Two competing computer systems were designed to take us into this brave new world: ThinThread and Trailblazer. (The system in place now is called Turbulence. Someone at NSA has a strange affection for the letter T — which is also the first letter in totalitarian.) Trailblazer turned out to be a costly boondoggle. ThinThread worked. Originally, it had provisions built in to protect the privacy of American citizens; NSA Director Haybed tossed out those barriers.

Meyer focuses on an NSA whistleblower named Thomas Drake, who tried to blow the whistle on the Trailblazer fiasco — and on the abuses of privacy — to a staffer on the House Intelligence Committee. Unfortunately, the Committee was headed, at the time, by Porter Goss — and by Nancy Pelosi. They both seemed deaf to what Drake had to say.

Why is Obama so obsessed with prosecuting whistleblowers–even to the point of dusting off the Espionage Act? Jane Mayer writes:

When President Barack Obama took office, in 2009, he championed the cause of government transparency, and spoke admiringly of whistle-blowers, whom he described as “often the best source of information about waste, fraud, and abuse in government.” But the Obama Administration has pursued leak prosecutions with a surprising relentlessness. Including the Drake case, it has been using the Espionage Act to press criminal charges in five alleged instances of national-security leaks—more such prosecutions than have occurred in all previous Administrations combined. The Drake case is one of two that Obama’s Justice Department has carried over from the Bush years.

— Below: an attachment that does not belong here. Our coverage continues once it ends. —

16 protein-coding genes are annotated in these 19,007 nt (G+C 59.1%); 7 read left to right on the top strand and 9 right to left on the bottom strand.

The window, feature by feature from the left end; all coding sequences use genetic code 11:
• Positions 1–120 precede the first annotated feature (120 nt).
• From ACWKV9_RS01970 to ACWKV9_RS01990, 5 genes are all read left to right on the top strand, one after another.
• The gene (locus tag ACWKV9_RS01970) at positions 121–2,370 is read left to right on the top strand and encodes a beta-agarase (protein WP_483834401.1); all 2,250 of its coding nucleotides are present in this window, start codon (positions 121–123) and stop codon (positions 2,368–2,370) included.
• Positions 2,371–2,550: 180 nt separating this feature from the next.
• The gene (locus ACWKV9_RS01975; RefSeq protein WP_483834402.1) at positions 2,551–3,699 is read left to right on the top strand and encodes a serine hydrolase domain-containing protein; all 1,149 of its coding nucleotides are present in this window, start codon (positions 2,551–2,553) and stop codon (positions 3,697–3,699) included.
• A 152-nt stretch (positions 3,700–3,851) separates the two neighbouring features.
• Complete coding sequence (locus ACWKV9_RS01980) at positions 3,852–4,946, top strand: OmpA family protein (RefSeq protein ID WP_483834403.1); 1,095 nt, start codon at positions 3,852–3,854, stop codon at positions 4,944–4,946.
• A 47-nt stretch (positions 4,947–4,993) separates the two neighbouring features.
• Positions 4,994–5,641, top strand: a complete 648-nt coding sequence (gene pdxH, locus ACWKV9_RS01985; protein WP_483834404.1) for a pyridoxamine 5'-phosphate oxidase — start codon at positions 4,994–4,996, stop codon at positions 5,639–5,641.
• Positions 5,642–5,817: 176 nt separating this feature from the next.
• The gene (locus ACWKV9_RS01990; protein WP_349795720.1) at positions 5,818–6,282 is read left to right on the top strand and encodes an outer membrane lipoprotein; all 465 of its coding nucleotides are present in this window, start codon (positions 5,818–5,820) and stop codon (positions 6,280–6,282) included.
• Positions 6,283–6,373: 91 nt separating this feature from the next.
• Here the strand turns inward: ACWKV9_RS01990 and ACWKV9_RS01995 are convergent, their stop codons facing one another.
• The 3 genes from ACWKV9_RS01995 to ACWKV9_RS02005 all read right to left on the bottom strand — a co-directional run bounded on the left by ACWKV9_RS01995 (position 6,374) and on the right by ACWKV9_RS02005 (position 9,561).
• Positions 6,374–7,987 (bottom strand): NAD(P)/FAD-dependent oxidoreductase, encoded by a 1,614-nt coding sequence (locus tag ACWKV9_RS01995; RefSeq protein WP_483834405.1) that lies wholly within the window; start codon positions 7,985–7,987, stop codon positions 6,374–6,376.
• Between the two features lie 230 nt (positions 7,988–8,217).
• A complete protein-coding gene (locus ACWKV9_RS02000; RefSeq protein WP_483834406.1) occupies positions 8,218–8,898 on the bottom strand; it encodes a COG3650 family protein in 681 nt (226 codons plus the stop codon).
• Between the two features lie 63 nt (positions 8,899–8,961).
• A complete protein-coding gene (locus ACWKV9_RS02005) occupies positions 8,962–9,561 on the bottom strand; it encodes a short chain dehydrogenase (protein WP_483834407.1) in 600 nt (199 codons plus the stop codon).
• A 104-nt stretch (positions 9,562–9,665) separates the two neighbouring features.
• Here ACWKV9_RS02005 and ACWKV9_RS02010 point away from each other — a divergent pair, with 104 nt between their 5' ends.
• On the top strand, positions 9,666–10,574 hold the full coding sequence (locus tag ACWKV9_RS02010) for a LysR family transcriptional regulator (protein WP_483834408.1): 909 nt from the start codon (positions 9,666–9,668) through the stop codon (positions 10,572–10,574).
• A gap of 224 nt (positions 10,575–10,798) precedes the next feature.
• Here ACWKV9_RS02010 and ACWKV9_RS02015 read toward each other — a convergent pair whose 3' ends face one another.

Gabriel Schoenfeld, a conservative political scientist at the Hudson Institute, who, in his book “Necessary Secrets” (2010), argues for more stringent protection of classified information, says, “Ironically, Obama has presided over the most draconian crackdown on leaks in our history—even more so than Nixon.”

Mayer asked Drake about it:

Sitting at a Formica table at the Tastee Diner, in Bethesda, Drake—who is a registered Republican—groaned and thrust his head into his hands. “I actually had hopes for Obama,” he said. He had not only expected the President to roll back the prosecutions launched by the Bush Administration; he had thought that Bush Administration officials would be investigated for overstepping the law in the “war on terror.”

“But power is incredibly destructive,” Drake said. “It’s a weird, pathological thing. I also think the intelligence community coöpted Obama, because he’s rather naïve about national security. He’s accepted the fear and secrecy. We’re in a scary space in this country.”

Check out her article if you can. She’s one of the best investigative reporters we have.

You may have missed Dakinikat’s late night post on Tuesday–the one about exploding watermelons. I thought this story deserved a little more emphasis, because it shows what can happen when there are no government regulations on agriculture–and industry in general (and that is what the Republicans would love to make happen). From Raw Story: